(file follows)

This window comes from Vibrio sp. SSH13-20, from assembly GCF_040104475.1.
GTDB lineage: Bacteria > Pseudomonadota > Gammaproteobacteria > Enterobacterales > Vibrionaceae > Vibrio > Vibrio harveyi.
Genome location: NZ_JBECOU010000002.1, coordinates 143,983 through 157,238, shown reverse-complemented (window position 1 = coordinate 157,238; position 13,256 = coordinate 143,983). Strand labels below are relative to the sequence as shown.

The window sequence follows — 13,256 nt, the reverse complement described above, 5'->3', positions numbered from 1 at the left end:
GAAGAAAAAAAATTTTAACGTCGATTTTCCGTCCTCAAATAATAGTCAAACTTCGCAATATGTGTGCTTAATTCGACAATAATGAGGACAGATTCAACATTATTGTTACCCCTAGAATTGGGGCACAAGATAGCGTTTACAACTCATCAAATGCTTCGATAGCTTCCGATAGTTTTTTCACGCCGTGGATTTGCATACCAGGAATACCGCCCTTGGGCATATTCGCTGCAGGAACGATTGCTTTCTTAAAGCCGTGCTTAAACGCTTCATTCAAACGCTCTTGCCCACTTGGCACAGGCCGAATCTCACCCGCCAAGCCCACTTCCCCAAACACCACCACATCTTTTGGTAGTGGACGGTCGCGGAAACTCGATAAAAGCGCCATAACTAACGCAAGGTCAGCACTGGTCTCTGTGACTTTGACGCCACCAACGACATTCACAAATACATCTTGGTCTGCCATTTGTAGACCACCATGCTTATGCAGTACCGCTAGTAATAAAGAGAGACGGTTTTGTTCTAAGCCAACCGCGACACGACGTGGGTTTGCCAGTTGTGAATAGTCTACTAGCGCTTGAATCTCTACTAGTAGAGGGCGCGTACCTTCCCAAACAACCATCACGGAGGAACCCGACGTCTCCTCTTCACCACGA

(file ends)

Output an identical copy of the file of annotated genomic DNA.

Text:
This window comes from Vibrio sp. SSH13-20, from assembly GCF_040104475.1.
GTDB lineage: Bacteria > Pseudomonadota > Gammaproteobacteria > Enterobacterales > Vibrionaceae > Vibrio > Vibrio harveyi.
Genome location: NZ_JBECOU010000002.1, coordinates 143,983 through 157,238, shown reverse-complemented (window position 1 = coordinate 157,238; position 13,256 = coordinate 143,983). Strand labels below are relative to the sequence as shown.

The window sequence follows — 13,256 nt, the reverse complement described above, 5'->3', positions numbered from 1 at the left end:
GAAGAAAAAAAATTTTAACGTCGATTTTCCGTCCTCAAATAATAGTCAAACTTCGCAATATGTGTGCTTAATTCGACAATAATGAGGACAGATTCAACATTATTGTTACCCCTAGAATTGGGGCACAAGATAGCGTTTACAACTCATCAAATGCTTCGATAGCTTCCGATAGTTTTTTCACGCCGTGGATTTGCATACCAGGAATACCGCCCTTGGGCATATTCGCTGCAGGAACGATTGCTTTCTTAAAGCCGTGCTTAAACGCTTCATTCAAACGCTCTTGCCCACTTGGCACAGGCCGAATCTCACCCGCCAAGCCCACTTCCCCAAACACCACCACATCTTTTGGTAGTGGACGGTCGCGGAAACTCGATAAAAGCGCCATAACTAACGCAAGGTCAGCACTGGTCTCTGTGACTTTGACGCCACCAACGACATTCACAAATACATCTTGGTCTGCCATTTGTAGACCACCATGCTTATGCAGTACCGCTAGTAATAAAGAGAGACGGTTTTGTTCTAAGCCAACCGCGACACGACGTGGGTTTGCCAGTTGTGAATAGTCTACTAGCGCTTGAATCTCTACTAGTAGAGGGCGCGTACCTTCCCAAACAACCATCACGGAGGAACCCGACGTCTCCTCTTCACCACGA